Diesel exhaust

Agent Name
Diesel exhaust
Major Category
Other Uses
Pyrolysis Products
Appearance and odor vary depending upon the specific diesel exhaust component; [NIOSH]
Workers exposed to diesel exhausts include "mine workers, bridge and tunnel workers, railroad workers, loading dock workers, truck drivers, material handling machine operators, farm workers, auto, truck and bus maintenance garage workers, and longshoring employees." [OSHA Technical Links] Highest levels occur in underground mining and construction with heavy equipment with elemental carbon (EC) = 27-658 ug/m3; Medium levels occur in enclosed areas with smaller engines such as shop mechanics and dock workers with EC >50 ug/m3; Lowest levels occur in drivers, train crew, surface construction and mining, parking attendants, vehicle testers, utility service workers, and airline ground crew with EC <25 ug/m3; [PMID 19277070] EC comprises approximately 20% of diesel exhaust respirable particulate matter (PM); Therefore, 5 X EC = PM respirable in ug/m3; [Harber, p. 574]
"Some experimental evidence and some epidemiologic evidence suggest that emissions from diesel-powered engines may be lung carcinogens, but the epidemiologic evidence is inconclusive." [Siemiatycki, p. 336] Assessment of risk is difficult because of improvements in diesel engines in recent years. [Schottenfeld, p. 364] IARC announced on June 12, 2012 that diesel exhaust had been reclassified as a Group 1 carcinogen and that the evidence was sufficient for lung cancer. [IARC Monographs, Volume 105] "Alternately, would the replacement of 'old' with 'new' technology diesel engines, which drastically reduce emissions of many compounds and elemental carbon, prove to be sufficient for safety from disease for the millions of diesel-exposed workers and the populations in urban areas worldwide? If so, improving air quality to protect health may depend to a large extent on the turnover rate from old- to new-technology engines in both developed and developing countries." [PMID 28069968] "Diesel asthma" was documented in three railroad workers who developed reactive airway disease after heavy exposure to locomotive exhaust while riding behind the engine in caboose-less trains. [PMID 8433186] Increased risk of COPD mortality was found in railroad workers exposed to diesel exhaust in the period 1960-1990; [Reference #2] Tunnel workers exposed to nitrogen dioxide from blasting and diesel exhaust had decreased pulmonary function. [PMID 14985522] See "Diesel exhaust exposures in port workers." [PMID 26891343] See "Nitrogen dioxide." See "1-Nitropyrene."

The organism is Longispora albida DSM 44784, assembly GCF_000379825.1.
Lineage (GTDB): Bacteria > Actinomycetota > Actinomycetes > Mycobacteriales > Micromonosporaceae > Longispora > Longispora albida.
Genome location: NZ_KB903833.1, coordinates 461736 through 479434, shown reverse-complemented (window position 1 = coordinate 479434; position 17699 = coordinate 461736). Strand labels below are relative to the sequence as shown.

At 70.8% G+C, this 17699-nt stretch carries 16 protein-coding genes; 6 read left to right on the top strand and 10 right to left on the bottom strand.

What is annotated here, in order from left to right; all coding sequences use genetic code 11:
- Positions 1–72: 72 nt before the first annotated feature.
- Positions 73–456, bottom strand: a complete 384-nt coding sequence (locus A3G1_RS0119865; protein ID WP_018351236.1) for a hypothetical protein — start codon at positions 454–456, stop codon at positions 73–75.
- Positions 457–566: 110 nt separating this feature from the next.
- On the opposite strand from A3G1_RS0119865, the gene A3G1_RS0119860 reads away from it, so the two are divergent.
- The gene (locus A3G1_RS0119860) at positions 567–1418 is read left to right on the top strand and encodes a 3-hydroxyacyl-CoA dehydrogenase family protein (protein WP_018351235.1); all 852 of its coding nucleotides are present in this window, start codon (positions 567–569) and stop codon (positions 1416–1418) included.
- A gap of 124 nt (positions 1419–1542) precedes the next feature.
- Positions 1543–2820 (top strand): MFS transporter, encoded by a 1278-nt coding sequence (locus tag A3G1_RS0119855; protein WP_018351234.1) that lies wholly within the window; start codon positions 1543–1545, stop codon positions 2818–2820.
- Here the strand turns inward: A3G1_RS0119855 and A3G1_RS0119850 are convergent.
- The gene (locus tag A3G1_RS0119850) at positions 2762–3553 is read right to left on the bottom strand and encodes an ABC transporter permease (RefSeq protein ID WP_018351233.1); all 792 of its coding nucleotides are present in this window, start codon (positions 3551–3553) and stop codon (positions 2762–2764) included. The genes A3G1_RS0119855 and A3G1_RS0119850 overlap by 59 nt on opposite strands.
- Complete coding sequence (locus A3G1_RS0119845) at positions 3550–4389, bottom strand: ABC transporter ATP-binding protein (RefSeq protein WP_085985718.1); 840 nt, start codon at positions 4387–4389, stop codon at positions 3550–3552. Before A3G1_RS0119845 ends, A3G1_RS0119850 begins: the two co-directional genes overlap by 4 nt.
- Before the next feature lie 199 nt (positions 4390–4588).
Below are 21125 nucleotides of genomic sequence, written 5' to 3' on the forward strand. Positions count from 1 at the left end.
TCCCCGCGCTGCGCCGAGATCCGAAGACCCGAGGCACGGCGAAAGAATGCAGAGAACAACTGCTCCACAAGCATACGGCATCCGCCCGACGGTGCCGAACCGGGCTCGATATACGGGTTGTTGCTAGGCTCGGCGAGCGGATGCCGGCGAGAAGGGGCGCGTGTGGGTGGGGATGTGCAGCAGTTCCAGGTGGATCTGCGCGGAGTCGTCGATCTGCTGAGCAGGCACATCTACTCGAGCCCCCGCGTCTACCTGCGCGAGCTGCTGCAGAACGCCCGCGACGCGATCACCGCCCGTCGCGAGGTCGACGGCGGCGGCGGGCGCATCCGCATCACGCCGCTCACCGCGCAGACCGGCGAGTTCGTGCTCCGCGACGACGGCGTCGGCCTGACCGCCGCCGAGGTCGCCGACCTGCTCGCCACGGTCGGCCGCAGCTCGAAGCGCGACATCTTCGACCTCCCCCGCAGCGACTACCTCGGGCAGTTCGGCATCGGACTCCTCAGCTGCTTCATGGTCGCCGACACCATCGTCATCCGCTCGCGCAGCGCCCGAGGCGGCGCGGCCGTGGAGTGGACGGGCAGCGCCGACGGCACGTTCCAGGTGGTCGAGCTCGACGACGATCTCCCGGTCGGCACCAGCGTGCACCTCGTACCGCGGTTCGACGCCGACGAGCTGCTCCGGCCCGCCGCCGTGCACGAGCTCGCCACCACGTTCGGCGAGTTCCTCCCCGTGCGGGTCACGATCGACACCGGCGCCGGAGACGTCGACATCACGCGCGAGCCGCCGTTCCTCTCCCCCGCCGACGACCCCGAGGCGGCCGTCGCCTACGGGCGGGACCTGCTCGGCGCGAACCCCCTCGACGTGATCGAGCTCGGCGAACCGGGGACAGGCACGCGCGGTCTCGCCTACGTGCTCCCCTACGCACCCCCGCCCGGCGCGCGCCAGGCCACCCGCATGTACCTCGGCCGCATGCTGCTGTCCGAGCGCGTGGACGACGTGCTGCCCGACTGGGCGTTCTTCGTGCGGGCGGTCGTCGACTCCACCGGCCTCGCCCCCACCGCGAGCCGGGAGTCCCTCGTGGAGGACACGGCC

Biomedical References

Exposure Assessment

Explanatory Notes
NIOSH REL = lowest feasible conc.;

Adverse Effects

Chronic Bronchitis
IARC Carcinogen
NTP Carcinogen
Anticipated human carcinogen

Diseases, Processes, and Activities Linked to This Agent


Occupational diseases associated with exposure to this agent:


Industrial Processes with risk of exposure: